Luxury Shirtmaker Has Victoria’s Secret Trademark Battle Sewn Up

by T+B Blog Team on August 5, 2014

What happened when Thomas Pink, a British luxury apparel company, took legal action against Victoria’s Secret over its ‘Pink’ collection?

As we previously reported, Thomas Pink filed a trademark suit in Britain against Victoria’s Secret UK Ltd back in May last year. The British-based brand, which is now owned by luxury goods company LVMH, had cited concerns that consumers could be confused between its own high-end products and Victoria’s Secret’s mass-appeal ‘Pink’ lingerie line.

In its complaint, it accused Victoria’s Secret of “encroaching on its territory, potentially causing customer confusion” with its own Pink branding. It went on to claim that the lingerie giant was tarnishing its brand, which it says is known for quality and tradition, as opposed to Victoria’s Secret which has a more mass market reputation.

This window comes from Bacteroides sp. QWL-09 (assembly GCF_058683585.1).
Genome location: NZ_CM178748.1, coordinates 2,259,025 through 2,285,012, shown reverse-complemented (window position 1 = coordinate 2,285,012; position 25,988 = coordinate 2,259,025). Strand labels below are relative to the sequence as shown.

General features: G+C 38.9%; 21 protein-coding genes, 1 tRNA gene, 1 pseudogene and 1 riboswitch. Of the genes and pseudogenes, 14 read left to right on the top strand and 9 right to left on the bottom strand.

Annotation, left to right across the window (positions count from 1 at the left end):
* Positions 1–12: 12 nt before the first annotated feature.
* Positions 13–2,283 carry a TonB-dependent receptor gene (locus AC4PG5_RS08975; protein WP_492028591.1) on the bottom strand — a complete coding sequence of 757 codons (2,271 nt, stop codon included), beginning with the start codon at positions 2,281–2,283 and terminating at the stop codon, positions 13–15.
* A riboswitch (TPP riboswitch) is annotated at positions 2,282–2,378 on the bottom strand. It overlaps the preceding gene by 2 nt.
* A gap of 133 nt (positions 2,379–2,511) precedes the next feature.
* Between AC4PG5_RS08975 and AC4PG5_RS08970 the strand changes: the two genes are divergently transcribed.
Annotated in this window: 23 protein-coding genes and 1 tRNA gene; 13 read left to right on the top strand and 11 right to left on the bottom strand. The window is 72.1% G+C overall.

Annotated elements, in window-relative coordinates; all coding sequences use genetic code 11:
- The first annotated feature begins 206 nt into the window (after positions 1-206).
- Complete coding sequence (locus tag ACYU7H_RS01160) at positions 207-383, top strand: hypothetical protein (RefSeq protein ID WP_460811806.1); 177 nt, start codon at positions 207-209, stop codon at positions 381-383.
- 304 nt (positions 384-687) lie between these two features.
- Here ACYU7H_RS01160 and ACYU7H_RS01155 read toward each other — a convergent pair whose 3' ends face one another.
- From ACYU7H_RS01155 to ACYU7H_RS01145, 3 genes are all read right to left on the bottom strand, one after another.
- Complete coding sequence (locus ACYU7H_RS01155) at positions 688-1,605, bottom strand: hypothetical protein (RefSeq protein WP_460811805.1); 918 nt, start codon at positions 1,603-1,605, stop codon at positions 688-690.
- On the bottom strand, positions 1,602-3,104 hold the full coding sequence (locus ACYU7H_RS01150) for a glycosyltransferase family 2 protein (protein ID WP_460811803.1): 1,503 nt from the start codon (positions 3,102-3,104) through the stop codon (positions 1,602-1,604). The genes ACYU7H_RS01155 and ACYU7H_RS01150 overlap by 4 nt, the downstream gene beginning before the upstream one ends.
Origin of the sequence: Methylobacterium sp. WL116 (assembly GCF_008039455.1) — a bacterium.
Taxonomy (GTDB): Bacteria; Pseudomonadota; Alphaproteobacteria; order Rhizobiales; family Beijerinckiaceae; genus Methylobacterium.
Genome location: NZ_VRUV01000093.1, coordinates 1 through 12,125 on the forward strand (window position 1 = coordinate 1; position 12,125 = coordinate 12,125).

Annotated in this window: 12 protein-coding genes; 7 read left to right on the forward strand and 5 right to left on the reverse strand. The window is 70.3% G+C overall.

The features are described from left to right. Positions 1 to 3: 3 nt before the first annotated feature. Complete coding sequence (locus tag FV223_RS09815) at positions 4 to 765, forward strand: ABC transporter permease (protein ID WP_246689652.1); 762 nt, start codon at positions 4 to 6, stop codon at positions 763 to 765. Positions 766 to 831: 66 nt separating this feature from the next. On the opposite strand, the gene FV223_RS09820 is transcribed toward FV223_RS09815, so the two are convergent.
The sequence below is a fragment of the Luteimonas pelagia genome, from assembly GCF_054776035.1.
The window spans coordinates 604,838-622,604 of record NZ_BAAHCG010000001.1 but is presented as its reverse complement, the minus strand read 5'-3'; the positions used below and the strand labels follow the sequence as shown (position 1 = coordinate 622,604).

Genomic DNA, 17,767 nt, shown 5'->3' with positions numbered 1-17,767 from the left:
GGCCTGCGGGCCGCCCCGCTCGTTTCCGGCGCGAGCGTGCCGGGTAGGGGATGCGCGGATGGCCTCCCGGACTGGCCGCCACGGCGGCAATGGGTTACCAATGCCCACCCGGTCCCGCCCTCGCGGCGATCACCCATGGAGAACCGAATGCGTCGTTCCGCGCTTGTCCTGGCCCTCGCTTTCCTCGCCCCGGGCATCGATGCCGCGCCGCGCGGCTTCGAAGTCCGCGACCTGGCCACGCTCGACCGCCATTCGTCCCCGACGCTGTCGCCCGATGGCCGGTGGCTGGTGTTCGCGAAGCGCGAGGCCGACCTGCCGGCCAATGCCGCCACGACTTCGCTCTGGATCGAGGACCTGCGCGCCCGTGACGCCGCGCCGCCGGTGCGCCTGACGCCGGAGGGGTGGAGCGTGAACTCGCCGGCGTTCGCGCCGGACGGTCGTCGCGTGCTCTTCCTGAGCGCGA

Two months later Victoria’s Secret filed a declaratory judgment lawsuit asking for clarification of the rights of the parties and the continued peaceful coexistence that had previously existed between them.

So what happened next? Well, a ruling in the infringement case last week gave Thomas Pink cause to celebrate. London’s High Court judge, Colin Birss, agreed that Victoria’s Secret UK had infringed Thomas Pink’s trademark rights. Birss found that the similar names could confuse European shoppers into believing that Thomas Pink is aligned with “sexy, mass-market appeal” ladies’ underwear, which could indeed cause a “detriment to the repute” of the shirt brand, as Thomas Pink had claimed. In his written decision, Birss held that consumers were “likely to enter one of the claimant’s shops looking for lingerie and be surprised and disappointed when they find they have made a mistake.”

The court ruled that Thomas Pink’s capital-lettered logo — used on its shop fronts since 1984 — was valid because it had become distinctive among shoppers.

Meanwhile, Victoria’s Secret may be forced to drop its Pink trademark altogether in Europe, according to Matthew Dick, partner at intellectual property law firm D Young & Co, speaking to The Guardian newspaper. Do you agree?

Previous post:

Next post: